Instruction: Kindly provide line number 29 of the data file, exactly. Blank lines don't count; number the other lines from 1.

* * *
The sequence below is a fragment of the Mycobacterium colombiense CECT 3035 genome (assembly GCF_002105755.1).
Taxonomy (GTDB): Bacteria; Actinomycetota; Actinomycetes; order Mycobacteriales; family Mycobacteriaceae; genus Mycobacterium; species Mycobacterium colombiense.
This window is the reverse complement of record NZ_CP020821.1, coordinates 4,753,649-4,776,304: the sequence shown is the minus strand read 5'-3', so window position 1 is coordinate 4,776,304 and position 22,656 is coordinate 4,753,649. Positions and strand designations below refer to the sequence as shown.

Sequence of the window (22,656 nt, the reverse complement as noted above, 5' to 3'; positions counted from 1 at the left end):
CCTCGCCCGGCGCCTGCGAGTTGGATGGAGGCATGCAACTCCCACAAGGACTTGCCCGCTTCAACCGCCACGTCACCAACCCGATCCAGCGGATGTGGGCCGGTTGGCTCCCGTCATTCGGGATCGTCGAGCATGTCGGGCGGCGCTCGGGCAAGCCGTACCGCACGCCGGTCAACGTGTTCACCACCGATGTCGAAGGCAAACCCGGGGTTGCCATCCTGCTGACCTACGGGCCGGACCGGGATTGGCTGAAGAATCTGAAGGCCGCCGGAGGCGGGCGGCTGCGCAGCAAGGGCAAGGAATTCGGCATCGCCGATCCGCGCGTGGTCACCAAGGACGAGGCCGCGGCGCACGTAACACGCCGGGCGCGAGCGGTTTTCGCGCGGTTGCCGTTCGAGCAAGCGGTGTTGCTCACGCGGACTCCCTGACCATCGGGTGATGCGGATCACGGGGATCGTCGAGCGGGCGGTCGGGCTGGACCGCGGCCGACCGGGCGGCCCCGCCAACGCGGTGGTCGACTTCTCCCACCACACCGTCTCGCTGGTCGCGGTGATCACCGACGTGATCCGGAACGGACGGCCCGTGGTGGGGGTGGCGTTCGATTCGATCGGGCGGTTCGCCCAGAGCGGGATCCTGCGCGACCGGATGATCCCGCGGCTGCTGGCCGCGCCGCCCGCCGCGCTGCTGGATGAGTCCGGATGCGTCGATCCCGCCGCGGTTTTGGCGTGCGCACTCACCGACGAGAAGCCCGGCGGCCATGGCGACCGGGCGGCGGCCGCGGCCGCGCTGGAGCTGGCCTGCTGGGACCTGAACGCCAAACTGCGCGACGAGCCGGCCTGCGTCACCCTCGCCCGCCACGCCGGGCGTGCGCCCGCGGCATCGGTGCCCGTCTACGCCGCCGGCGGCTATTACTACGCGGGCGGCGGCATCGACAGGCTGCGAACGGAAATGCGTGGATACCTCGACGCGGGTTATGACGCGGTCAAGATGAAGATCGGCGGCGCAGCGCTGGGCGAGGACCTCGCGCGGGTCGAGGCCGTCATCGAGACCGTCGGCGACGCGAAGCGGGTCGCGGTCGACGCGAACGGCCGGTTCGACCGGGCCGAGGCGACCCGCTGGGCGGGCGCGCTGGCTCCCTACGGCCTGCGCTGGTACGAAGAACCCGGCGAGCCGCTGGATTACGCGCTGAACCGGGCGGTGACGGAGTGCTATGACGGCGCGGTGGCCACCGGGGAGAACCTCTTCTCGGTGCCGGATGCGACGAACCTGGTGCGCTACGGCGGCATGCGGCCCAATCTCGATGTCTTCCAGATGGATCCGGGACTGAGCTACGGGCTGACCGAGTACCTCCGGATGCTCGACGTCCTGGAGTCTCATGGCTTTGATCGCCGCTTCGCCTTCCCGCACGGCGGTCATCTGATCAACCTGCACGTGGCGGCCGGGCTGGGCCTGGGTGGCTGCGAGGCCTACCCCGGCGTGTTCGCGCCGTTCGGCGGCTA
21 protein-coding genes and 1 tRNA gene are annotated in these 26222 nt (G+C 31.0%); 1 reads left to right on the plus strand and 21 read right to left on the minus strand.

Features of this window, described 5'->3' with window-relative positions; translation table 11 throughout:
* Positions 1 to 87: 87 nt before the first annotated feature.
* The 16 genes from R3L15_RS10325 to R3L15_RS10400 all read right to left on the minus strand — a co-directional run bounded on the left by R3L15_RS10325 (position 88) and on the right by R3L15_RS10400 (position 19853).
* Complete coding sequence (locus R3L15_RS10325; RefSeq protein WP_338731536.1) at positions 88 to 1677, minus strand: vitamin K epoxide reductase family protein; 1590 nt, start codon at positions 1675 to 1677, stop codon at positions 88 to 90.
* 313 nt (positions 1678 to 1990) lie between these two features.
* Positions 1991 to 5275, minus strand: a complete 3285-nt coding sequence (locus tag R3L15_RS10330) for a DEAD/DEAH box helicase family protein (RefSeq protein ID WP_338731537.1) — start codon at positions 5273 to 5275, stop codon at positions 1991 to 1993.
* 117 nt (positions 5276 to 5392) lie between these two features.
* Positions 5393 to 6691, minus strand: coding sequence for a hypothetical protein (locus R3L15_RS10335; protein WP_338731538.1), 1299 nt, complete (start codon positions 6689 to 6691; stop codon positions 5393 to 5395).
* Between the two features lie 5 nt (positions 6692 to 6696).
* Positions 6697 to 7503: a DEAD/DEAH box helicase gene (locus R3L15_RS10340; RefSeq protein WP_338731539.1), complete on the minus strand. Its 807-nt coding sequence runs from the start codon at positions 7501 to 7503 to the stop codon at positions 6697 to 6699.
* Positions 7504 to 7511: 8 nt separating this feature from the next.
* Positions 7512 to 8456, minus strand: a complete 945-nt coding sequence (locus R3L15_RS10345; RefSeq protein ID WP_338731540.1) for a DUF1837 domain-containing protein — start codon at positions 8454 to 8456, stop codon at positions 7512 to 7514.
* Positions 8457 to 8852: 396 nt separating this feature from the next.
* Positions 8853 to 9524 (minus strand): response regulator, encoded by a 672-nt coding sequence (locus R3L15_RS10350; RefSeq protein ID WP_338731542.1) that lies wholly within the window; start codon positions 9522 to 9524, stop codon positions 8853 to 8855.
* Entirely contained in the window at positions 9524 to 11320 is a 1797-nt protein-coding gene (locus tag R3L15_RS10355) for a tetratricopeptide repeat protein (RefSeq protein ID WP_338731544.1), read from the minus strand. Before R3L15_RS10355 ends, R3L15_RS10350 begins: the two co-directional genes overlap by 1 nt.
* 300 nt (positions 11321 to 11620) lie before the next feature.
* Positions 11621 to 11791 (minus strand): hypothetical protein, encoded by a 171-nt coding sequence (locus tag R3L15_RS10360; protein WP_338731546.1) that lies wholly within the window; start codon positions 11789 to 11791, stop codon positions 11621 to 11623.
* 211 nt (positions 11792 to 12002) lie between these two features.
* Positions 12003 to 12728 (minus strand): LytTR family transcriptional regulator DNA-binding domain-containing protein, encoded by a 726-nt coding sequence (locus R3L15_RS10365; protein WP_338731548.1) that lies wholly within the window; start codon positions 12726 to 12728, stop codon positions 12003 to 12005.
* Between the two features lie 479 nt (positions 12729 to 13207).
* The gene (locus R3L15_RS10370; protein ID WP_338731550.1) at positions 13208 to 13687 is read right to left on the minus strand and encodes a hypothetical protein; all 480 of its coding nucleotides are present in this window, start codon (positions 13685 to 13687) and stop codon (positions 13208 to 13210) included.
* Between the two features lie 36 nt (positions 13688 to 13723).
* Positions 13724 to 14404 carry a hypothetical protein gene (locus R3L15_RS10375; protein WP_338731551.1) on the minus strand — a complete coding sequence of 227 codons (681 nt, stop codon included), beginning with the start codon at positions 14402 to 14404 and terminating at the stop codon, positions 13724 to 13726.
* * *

* Positions 13724 to 14404 carry a hypothetical protein gene (locus R3L15_RS10375; protein WP_338731551.1) on the minus strand — a complete coding sequence of 227 codons (681 nt, stop codon included), beginning with the start codon at positions 14402 to 14404 and terminating at the stop codon, positions 13724 to 13726.